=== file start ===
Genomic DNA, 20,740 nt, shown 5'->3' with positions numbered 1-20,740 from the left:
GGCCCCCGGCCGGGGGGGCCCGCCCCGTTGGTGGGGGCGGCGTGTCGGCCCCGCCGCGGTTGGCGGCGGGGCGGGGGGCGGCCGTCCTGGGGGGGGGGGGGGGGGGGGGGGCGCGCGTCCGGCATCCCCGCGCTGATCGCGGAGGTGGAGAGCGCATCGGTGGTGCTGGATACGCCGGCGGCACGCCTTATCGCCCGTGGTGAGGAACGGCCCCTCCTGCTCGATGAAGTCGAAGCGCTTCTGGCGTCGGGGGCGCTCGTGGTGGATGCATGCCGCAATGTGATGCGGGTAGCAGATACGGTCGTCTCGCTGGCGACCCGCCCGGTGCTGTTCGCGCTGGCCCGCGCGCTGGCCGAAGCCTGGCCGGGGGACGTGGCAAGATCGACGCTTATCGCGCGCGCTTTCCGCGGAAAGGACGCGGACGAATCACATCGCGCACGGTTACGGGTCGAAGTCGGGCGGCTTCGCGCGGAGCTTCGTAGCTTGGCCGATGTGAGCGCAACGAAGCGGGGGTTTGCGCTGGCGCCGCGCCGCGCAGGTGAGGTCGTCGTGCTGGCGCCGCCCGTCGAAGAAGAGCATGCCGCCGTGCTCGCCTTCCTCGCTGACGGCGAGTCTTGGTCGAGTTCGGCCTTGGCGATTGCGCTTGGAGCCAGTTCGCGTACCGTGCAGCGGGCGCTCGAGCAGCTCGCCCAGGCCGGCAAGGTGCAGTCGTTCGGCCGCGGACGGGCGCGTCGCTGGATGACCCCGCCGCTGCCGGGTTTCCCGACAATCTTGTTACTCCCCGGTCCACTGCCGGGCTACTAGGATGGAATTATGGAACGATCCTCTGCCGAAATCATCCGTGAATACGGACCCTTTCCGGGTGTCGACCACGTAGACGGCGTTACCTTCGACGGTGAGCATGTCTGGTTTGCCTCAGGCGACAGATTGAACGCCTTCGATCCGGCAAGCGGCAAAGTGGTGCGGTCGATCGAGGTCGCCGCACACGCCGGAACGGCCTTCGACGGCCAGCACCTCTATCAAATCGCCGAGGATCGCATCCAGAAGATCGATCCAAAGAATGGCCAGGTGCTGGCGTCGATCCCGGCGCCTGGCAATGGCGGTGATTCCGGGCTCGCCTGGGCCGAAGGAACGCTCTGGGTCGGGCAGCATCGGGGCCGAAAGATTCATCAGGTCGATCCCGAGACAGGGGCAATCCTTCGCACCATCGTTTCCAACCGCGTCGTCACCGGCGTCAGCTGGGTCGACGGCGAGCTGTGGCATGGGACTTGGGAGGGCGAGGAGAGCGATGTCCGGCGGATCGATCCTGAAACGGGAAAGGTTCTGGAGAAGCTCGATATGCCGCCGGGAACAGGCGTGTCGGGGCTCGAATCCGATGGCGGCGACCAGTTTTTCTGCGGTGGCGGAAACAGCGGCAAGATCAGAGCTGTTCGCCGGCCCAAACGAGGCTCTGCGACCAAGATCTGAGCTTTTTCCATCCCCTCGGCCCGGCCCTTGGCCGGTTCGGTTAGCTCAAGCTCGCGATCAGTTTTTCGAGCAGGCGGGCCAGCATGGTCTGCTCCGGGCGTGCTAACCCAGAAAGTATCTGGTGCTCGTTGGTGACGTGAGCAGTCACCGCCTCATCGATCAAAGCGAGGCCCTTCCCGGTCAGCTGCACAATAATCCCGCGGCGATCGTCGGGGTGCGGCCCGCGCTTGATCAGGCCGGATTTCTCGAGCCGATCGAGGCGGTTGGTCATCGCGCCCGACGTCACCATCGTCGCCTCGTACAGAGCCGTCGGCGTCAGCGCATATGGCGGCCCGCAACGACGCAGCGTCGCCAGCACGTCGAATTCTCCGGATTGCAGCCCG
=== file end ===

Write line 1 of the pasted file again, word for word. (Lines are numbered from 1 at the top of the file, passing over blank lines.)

Genomic DNA, 20,740 nt, shown 5'->3' with positions numbered 1-20,740 from the left: